Movie Mom

Movie Mom


Bruno

posted by Nell Minow
C
Lowest Recommended Age:Adult
MPAA Rating:Rated R for pervasive strong and crude sexual content, graphic nudity and language
Profanity:Very strong, vulgar, and offensive language
Nudity/Sex:Extremely graphic and explicit nudity (male and female) and sexual references and situations (gay and straight), some kinky variations
Alcohol/Drugs:Drinking
Violence/Scariness:Comic peril and violence
Diversity Issues:A theme of the movie
Movie Release Date:July 10, 2009
DVD Release Date:November 24, 2009

Sacha Baron Cohen is back, and once again he has created an outrageously offensive character from another country who crosses the ocean to interact with unsuspecting Americans so that we can laugh at their reactions, which range from befuddlement to extreme discomfort to outrage. But this time his scope is narrower, his character is shallower, and his meanderings are more random. His shtick is getting tired.
This time he plays Bruno, a flamboyantly gay Austrian fashionista who decides to come to America to seek fame, and his two themes are homophobia and the obsession with celebrity. But the homophobia is not as virulent as the worst revelations of “Borat.” When he goes camping with some good old boys, they roll their eyes and resist his efforts to bait them — until he takes off all his clothes and tries to crawl into one’s sleeping bag. The preachers who talk with him about gay conversion do their best to be sincerely patient with his questions. Even the boot camp sergeants barking at him to make his bed and drop and give them twenty handle his insubordination — and his designer additions to the overly “matchy-matchy” uniforms — with reasonably good humor. It’s a long way from “Full Metal Jacket.” The scariest people he encounters are the stage mothers who want him to pick their babies for a photo shoot. As he asks them increasingly appalling questions (“Could your baby lose some weight?” “Are you okay with the baby riding without a car seat?” “Being covered with bees?” “Being crucified?”), they all look him in the eye and assure him that would be just fine.
bruno.jpg
Baron Cohen wants to provoke. The movie opens with an extended sequence of very explicit, highly athletic, extremely creative, but logistically improbable sex acts between Bruno and his “pygmy flight attendant” boyfriend. But he stops short, oddly cautious for once, and avoids confrontation with the virulent anti-gay forces of Fred Phelps. When he goes to the Mideast and sits down with representatives of Israel and the Palestinians, he sticks with silliness like pretending to confuse hummus with Hamas. Baron Cohen is in trouble if his outrageousness is dwarfed by Jimmy Kimmel (the capper here does not come close to the Ben Affleck song) and by real life (the take on obsession with celebrity does not come close to Michael Jackson’s memorial). This is less what we expect from Baron Cohen that what we expect from Alan Funt or Ashton Kutcher.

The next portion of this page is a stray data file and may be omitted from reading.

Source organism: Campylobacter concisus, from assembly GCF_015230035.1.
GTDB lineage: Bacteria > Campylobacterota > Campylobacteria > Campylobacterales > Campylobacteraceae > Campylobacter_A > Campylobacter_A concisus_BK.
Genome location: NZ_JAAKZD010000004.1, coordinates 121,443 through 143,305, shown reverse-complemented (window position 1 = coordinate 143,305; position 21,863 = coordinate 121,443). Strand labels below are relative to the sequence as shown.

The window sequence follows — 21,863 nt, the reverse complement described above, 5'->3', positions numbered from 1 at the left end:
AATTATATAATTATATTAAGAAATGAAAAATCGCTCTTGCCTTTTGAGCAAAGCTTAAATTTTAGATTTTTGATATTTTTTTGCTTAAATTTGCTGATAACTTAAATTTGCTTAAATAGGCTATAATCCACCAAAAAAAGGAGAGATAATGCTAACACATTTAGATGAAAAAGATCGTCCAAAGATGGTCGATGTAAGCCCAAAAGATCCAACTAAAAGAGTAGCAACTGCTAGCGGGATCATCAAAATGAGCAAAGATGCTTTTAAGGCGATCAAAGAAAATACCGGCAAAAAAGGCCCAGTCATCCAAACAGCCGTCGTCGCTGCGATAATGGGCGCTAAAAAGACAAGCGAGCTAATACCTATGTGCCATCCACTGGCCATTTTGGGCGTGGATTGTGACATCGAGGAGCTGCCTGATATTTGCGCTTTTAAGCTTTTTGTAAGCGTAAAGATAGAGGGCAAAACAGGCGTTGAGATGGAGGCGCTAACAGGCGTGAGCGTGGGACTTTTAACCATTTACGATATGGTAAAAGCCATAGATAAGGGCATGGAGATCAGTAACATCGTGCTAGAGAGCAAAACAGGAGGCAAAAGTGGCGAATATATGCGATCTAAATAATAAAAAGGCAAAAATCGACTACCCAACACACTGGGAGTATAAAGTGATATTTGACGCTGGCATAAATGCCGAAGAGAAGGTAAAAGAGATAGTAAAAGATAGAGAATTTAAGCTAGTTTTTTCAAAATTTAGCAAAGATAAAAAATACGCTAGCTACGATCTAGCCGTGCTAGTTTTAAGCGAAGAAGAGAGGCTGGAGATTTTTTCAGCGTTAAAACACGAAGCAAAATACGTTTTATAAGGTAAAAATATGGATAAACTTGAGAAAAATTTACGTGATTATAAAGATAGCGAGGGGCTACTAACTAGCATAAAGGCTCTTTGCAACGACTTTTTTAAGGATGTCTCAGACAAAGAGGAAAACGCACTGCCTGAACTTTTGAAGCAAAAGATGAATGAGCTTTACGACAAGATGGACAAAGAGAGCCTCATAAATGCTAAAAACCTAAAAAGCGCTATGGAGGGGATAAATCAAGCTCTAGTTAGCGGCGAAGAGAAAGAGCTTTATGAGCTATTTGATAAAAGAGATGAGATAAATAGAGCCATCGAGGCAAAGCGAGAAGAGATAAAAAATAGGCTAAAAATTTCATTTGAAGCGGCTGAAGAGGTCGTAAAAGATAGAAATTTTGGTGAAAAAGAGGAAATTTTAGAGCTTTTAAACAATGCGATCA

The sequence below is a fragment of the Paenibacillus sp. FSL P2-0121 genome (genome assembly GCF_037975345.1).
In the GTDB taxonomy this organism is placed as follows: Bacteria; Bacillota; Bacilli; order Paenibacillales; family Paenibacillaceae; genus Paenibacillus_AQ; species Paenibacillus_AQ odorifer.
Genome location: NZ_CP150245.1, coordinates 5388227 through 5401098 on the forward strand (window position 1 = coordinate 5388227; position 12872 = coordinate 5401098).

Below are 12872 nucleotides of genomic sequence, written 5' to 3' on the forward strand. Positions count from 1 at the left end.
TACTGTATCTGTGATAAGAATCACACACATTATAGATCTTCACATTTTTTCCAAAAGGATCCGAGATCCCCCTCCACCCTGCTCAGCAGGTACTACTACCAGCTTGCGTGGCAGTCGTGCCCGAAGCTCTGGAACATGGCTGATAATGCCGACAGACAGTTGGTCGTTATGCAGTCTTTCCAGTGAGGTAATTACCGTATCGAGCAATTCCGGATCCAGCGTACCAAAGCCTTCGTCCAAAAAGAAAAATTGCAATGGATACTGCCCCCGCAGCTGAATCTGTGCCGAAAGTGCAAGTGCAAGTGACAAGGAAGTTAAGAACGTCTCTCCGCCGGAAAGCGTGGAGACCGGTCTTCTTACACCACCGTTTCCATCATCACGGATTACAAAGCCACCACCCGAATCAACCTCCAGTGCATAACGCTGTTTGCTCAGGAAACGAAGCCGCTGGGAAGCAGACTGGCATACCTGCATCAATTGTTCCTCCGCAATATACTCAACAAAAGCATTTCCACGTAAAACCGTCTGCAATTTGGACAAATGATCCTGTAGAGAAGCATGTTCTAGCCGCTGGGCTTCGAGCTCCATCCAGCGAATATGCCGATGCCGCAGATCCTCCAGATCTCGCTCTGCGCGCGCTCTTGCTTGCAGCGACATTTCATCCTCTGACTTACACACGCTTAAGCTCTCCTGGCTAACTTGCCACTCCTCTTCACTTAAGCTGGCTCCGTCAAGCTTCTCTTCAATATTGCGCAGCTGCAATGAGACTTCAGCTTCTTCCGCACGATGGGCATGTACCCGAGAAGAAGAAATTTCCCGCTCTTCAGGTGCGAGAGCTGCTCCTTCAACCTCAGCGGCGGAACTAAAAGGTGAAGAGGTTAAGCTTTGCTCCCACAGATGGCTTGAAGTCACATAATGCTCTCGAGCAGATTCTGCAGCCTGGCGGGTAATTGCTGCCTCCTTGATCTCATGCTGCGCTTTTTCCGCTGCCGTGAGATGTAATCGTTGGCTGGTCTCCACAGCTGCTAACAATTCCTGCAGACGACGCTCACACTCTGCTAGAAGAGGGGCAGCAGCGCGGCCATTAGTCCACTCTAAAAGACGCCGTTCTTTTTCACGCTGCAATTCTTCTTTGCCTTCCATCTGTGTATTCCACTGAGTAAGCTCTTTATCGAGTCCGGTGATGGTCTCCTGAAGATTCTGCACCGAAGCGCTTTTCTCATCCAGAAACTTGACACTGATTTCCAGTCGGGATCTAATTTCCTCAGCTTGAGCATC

Parents should know that this film has NC-17-level extremely crude, vulgar, intentionally offensive and graphic material throughout with very explicit sexual references and situations and male and female nudity, very strong and crude language, drinking, drug reference, and comic violence.
Family discussion: Is it fair for Sacha Baron Cohen to film people without telling them what is going on? How would you respond? Where is the line between what is funny and what is offensive?
If you like this, try: “Borat” and Cohen’s television series



  • Tim1974

    I have absolutely no interest in seeing this film. I find nothing, even in the slightest, funny about Cohen. In addition, I have no interest in seeing a film that contuinues the double standard of showing gratuitous male genitals in close up fashion. It is way past redundant and disturbingly disgusting. To me, the so called humor, the farce in trying to make a point, and the gratuitous male and female nudity make this film not worth even considering. I see nothing that can be achieved by Cohen acting crude and vulgar as far as making any significant social commentary. I believe that he has duped many into thinking that his outlandish, unfunny ways are making an important point. I will give this film, as well as the MPAA, a huge “F.”

  • http://bigdaveblogger.blogspot.com Big Dave

    I was looking forward to your take on this movie but some of your references went over my head (Fred Phelps, the Ben Affleck song). Also wondering whether you meant “crawl” instead of “call” with regards to the sleeping bag. As a frequent camper, I’ve crawled into many a sleeping bag, always my own, but calling into a sleeping bag is a new one on me.

  • http://blog.beliefnet.com/moviemom/ Nell Minow

    Thanks, Big Dave, and I’ll make the correction. Normally, I would have put in links to those references but in the case of Phelps, the most virulent anti-gay activist, I did not want to send any additional traffic to his site, and in the case of the Jimmy Kimmel/Ben Affleck video, it is so smutty (though very funny) that I did not think it was appropriate, even as a link.

  • Andreas Ulanowsky

    Hello!
    Just thought I’d mention that this film got an 11 and above here in Sweden. It’s because nudity and profanity is more accepted here in Sweden than violence.

  • http://blog.beliefnet.com/moviemom/ Nell Minow

    Thanks, Andreas — very useful, as always.

  • monkie

    I have to admit, I’m disappointed. I was really looking forward to this one until reading your review (though “very explicit, highly athletic, extremely creative, but logistically improbable sex acts” is the funniest thing I’ve read all week).

  • http://blog.beliefnet.com/moviemom/ Nell Minow

    Thanks, Monkie! Though if you think that is funny, maybe you would like the movie!

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